Bookish: What elements of other vampire books, TV shows and movies inspired the culture of the Coldtowns? How were you looking to write something different from all the vampire books that are already out there?
Black: My view of writing "Coldest Girl in Coldtown" was to take every single thing that I loved from every vampire book I had ever read and dump it into one book--everything I like--trying to evoke some of the decadence… Vampires are a high-class monster: They want to dress up. They want to drink a lot of absinthe, or force their victims to drink a lot of absinthe. They have big parties and have elegant rituals. I think that's a thing we associate with vampires--they are the royalty of our monsters. We expect them to be rich, we expect them to be well-dressed. I wanted to have some of that be true because I like it, and have some of it not be true because it's kind of weird.
I wanted to put in the idea of infection, which I was really interested in and which was a big feature of the vampire books I read growing up. And, the fear and desire for infection--the way in which our urge towards loving vampires is nihilistic. Our fear of them is our survival instincts kicking in.
Bookish: Any particular books that hit upon the decadent parties and other elements?
Black: The Anne Rice books are a lot about infection. I read "Interview With the Vampire" a million times when I was in seventh and eighth grade. Also, [writing Gavriel's backstory] definitely came from those books: I sat down and reread them all and thought a lot about… the way in which vampirism is pushing away from humanity in interesting ways, and creating something new from humanity. I imprinted on those books pretty hard.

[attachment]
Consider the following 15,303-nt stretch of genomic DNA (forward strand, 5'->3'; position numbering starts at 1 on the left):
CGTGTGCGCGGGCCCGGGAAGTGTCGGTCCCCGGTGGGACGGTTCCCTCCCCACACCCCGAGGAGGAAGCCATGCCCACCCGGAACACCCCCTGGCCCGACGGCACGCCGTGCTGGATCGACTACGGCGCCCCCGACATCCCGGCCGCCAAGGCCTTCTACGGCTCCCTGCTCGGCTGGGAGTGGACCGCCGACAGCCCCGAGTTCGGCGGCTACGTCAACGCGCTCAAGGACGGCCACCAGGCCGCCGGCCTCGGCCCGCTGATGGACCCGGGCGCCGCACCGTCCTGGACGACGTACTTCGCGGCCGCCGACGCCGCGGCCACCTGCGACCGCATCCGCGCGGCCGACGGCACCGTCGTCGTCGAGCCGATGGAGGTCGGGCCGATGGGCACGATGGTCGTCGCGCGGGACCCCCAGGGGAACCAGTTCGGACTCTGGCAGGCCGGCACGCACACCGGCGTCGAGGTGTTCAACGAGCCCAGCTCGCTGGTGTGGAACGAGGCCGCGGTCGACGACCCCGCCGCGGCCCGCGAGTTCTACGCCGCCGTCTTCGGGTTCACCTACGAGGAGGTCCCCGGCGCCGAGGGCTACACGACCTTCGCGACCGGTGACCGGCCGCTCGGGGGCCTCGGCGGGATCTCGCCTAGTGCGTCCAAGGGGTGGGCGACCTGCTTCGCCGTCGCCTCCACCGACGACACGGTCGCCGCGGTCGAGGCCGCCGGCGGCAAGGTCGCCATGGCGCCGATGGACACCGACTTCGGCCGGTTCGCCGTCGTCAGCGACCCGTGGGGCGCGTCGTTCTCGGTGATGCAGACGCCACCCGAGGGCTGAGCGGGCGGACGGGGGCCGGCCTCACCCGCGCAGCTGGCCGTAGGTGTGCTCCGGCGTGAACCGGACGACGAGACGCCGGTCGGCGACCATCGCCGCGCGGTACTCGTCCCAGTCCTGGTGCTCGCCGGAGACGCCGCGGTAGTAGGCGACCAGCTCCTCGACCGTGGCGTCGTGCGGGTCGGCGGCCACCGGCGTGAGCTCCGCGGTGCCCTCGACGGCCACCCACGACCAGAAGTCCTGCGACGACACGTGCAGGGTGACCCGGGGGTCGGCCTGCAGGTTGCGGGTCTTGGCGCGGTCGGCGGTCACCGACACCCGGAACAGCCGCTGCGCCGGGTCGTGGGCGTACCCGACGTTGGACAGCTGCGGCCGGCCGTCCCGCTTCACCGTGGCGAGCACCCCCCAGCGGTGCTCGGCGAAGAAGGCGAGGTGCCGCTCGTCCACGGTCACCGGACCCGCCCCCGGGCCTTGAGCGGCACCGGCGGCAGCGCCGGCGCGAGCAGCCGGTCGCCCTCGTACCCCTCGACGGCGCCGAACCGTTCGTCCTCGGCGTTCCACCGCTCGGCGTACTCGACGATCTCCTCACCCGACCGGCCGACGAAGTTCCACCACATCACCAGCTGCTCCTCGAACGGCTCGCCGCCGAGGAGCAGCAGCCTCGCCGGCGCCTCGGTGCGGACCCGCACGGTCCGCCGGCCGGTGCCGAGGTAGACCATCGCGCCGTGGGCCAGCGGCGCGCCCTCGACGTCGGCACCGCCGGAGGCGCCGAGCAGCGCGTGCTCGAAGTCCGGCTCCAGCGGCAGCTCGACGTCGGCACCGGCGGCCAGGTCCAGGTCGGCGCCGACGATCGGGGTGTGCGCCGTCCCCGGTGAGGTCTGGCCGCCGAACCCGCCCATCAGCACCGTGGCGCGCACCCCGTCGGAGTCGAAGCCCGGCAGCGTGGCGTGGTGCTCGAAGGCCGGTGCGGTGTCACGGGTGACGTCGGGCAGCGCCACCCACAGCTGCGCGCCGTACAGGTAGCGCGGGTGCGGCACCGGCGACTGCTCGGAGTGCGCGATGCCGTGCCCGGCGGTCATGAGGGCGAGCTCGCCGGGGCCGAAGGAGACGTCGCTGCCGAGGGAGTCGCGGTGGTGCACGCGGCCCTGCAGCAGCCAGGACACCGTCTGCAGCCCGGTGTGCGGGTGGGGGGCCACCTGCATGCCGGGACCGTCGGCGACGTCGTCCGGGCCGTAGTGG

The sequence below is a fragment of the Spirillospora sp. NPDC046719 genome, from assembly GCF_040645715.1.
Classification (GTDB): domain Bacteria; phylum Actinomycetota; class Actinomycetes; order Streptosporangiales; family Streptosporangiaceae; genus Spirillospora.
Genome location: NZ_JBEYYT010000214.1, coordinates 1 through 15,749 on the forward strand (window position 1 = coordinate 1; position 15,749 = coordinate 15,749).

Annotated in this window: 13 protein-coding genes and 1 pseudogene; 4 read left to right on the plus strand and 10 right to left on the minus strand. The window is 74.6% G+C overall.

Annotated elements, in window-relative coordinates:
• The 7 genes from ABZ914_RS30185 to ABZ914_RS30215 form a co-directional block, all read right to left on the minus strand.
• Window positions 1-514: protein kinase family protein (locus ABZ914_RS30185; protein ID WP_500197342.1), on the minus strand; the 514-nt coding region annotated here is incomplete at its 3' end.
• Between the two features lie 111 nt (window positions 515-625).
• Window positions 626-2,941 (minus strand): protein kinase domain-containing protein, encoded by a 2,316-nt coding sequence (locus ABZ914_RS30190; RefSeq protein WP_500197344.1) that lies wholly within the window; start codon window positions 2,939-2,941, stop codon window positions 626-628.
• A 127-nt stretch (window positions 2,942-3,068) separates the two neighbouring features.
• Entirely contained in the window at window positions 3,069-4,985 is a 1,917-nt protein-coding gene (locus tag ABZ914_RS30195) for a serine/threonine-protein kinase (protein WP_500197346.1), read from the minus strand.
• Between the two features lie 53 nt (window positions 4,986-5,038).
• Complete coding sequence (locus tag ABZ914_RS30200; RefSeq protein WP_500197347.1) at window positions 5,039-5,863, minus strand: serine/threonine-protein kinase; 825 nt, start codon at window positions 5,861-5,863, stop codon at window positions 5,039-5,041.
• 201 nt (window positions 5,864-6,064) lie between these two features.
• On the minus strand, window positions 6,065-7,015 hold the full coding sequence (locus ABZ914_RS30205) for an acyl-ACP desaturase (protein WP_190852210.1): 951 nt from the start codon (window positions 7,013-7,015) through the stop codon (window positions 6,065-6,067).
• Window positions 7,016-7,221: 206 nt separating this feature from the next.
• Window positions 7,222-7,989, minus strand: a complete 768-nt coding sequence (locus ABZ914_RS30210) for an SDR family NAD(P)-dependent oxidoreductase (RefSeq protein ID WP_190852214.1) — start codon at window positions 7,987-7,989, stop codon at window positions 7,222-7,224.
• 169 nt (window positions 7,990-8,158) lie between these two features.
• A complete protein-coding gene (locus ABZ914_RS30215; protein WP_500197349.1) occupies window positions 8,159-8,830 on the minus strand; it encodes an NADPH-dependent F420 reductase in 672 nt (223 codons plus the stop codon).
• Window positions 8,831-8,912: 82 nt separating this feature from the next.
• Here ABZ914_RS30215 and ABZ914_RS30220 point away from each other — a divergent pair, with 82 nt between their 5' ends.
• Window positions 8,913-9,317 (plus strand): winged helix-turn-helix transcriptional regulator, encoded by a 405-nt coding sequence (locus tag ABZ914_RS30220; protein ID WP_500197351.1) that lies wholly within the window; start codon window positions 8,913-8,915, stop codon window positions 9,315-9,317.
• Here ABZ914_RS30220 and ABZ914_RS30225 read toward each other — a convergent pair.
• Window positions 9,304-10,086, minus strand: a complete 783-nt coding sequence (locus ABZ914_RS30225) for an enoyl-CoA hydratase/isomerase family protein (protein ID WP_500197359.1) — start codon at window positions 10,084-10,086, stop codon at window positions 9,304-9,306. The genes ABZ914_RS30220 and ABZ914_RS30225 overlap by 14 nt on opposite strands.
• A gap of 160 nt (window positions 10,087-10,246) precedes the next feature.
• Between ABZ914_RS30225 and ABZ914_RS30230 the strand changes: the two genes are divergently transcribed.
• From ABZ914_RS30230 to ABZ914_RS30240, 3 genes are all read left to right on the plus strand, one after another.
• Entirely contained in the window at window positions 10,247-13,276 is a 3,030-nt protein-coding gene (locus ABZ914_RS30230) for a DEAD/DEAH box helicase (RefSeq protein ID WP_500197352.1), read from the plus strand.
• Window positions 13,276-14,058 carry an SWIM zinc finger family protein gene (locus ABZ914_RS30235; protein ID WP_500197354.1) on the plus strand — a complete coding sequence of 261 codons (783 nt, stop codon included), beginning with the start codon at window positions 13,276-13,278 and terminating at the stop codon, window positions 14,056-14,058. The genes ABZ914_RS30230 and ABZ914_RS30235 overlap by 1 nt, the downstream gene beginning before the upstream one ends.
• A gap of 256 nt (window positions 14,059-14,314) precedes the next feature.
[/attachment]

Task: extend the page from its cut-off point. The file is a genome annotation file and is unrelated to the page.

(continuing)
Tanith Lee's "Sabella or the Blood Stone" was a big inspiration. I absolutely loved her books; when I was a kid, I wrote many bad Tanith Lee pastiches. Suzy McKee Charnas' "The Vampire Tapestry." Poppy Z. Brite's "Lost Souls." Nancy Collins' "Sunglasses After Dark," which sounds like the most '80s title ever. It's about a vampire named Sonja Blue, and she goes around killing vampires. She's the only vampire who's half-alive. It's a really fun, blood-filled romp. It's very "Blade" before "Blade"--with a lady.
Bookish: A major part of the novel is the "ticking clock" counting down the vampire infection once Aidan (and maybe Tana) get infected. Why did you want to focus on this?
Black: The idea of writing vampirism as a plague narrative opens up some story possibilities. It sets up the whole idea of Coldtowns as quarantine zones. Like in "True Blood," where you have this idea of, "We have vampires now--what are we going to do about that?" This is a situation in which there has to be a response to stem the tide of the infection--it's out of control. It also means that while there are old vampires who have power, there are a ton of new vampires who don't even know or understand their power. It's a culture in revolt. Vampirism itself has been tossed on its head.